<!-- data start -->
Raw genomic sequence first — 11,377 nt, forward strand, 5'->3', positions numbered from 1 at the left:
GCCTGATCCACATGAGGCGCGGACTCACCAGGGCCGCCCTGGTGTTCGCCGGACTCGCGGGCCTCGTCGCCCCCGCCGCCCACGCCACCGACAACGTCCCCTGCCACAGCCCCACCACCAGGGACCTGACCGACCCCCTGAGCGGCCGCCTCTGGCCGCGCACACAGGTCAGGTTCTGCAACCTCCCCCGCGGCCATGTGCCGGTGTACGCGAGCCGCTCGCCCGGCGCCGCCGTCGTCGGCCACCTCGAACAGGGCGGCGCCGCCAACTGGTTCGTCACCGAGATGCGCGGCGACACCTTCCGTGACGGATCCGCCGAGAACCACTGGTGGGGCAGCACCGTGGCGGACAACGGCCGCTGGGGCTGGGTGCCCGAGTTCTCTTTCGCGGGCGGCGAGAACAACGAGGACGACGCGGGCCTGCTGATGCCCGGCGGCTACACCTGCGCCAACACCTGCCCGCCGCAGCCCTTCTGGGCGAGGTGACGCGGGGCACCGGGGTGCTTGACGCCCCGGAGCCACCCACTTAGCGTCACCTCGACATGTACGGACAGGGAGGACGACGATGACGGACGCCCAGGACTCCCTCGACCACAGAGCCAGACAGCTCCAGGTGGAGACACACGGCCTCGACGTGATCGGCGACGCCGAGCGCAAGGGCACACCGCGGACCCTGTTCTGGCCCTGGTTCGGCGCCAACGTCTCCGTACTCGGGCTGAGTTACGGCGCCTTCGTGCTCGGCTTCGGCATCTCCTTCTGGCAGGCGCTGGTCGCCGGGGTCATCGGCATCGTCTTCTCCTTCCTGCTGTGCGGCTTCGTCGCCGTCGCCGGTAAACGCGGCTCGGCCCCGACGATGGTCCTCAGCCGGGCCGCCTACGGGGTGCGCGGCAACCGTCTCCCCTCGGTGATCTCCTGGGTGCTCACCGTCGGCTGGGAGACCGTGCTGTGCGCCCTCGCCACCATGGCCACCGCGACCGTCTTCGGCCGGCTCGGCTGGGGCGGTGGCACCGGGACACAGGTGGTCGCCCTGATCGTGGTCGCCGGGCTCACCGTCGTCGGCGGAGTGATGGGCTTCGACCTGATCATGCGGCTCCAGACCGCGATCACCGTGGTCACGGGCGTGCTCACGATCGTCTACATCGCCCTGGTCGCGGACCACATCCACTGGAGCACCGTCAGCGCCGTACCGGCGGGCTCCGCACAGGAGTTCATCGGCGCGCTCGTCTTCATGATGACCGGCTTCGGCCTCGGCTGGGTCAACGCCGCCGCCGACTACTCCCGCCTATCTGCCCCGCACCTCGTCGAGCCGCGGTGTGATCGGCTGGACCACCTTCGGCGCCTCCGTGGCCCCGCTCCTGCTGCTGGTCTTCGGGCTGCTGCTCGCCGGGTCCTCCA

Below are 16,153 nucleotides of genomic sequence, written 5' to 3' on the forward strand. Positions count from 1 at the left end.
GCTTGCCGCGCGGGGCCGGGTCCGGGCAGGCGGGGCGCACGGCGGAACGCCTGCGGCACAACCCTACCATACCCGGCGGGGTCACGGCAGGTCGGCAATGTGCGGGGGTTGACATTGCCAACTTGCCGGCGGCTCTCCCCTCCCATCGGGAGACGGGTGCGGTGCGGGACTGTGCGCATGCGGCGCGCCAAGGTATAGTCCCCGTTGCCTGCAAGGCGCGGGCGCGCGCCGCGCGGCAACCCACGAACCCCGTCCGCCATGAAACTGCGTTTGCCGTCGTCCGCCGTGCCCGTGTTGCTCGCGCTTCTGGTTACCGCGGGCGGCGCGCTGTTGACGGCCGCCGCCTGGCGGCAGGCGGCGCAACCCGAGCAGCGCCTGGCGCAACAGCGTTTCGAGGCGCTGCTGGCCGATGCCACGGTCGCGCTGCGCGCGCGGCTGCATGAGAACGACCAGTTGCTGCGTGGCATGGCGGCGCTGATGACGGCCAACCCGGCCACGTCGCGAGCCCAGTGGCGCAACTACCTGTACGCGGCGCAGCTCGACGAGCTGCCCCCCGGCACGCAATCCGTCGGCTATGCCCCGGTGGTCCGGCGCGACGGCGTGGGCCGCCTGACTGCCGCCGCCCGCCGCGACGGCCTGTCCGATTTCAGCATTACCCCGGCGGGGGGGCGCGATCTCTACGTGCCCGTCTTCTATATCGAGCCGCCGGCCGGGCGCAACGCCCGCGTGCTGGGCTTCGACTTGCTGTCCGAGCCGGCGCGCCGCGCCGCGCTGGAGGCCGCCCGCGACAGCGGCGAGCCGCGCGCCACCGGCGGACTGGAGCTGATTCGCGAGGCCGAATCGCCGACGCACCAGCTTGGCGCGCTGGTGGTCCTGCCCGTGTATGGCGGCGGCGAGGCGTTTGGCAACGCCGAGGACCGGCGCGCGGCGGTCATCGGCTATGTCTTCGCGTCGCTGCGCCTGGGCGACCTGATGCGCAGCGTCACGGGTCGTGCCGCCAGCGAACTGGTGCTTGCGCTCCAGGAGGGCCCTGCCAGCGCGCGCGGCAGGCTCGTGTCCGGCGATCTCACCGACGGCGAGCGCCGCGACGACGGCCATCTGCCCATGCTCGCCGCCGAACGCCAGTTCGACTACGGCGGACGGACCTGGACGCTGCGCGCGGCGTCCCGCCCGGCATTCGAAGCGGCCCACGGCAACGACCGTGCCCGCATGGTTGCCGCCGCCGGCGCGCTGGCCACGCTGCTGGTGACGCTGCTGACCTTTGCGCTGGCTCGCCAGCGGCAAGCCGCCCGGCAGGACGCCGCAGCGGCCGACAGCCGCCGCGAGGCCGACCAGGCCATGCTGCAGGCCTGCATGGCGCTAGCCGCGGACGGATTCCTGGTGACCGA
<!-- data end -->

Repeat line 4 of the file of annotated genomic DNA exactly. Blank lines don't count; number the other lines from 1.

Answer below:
GCTTGCCGCGCGGGGCCGGGTCCGGGCAGGCGGGGCGCACGGCGGAACGCCTGCGGCACAACCCTACCATACCCGGCGGGGTCACGGCAGGTCGGCAATGTGCGGGGGTTGACATTGCCAACTTGCCGGCGGCTCTCCCCTCCCATCGGGAGACGGGTGCGGTGCGGGACTGTGCGCATGCGGCGCGCCAAGGTATAGTCCCCGTTGCCTGCAAGGCGCGGGCGCGCGCCGCGCGGCAACCCACGAACCCCGTCCGCCATGAAACTGCGTTTGCCGTCGTCCGCCGTGCCCGTGTTGCTCGCGCTTCTGGTTACCGCGGGCGGCGCGCTGTTGACGGCCGCCGCCTGGCGGCAGGCGGCGCAACCCGAGCAGCGCCTGGCGCAACAGCGTTTCGAGGCGCTGCTGGCCGATGCCACGGTCGCGCTGCGCGCGCGGCTGCATGAGAACGACCAGTTGCTGCGTGGCATGGCGGCGCTGATGACGGCCAACCCGGCCACGTCGCGAGCCCAGTGGCGCAACTACCTGTACGCGGCGCAGCTCGACGAGCTGCCCCCCGGCACGCAATCCGTCGGCTATGCCCCGGTGGTCCGGCGCGACGGCGTGGGCCGCCTGACTGCCGCCGCCCGCCGCGACGGCCTGTCCGATTTCAGCATTACCCCGGCGGGGGGGCGCGATCTCTACGTGCCCGTCTTCTATATCGAGCCGCCGGCCGGGCGCAACGCCCGCGTGCTGGGCTTCGACTTGCTGTCCGAGCCGGCGCGCCGCGCCGCGCTGGAGGCCGCCCGCGACAGCGGCGAGCCGCGCGCCACCGGCGGACTGGAGCTGATTCGCGAGGCCGAATCGCCGACGCACCAGCTTGGCGCGCTGGTGGTCCTGCCCGTGTATGGCGGCGGCGAGGCGTTTGGCAACGCCGAGGACCGGCGCGCGGCGGTCATCGGCTATGTCTTCGCGTCGCTGCGCCTGGGCGACCTGATGCGCAGCGTCACGGGTCGTGCCGCCAGCGAACTGGTGCTTGCGCTCCAGGAGGGCCCTGCCAGCGCGCGCGGCAGGCTCGTGTCCGGCGATCTCACCGACGGCGAGCGCCGCGACGACGGCCATCTGCCCATGCTCGCCGCCGAACGCCAGTTCGACTACGGCGGACGGACCTGGACGCTGCGCGCGGCGTCCCGCCCGGCATTCGAAGCGGCCCACGGCAACGACCGTGCCCGCATGGTTGCCGCCGCCGGCGCGCTGGCCACGCTGCTGGTGACGCTGCTGACCTTTGCGCTGGCTCGCCAGCGGCAAGCCGCCCGGCAGGACGCCGCAGCGGCCGACAGCCGCCGCGAGGCCGACCAGGCCATGCTGCAGGCCTGCATGGCGCTAGCCGCGGACGGATTCCTGGTGACCGA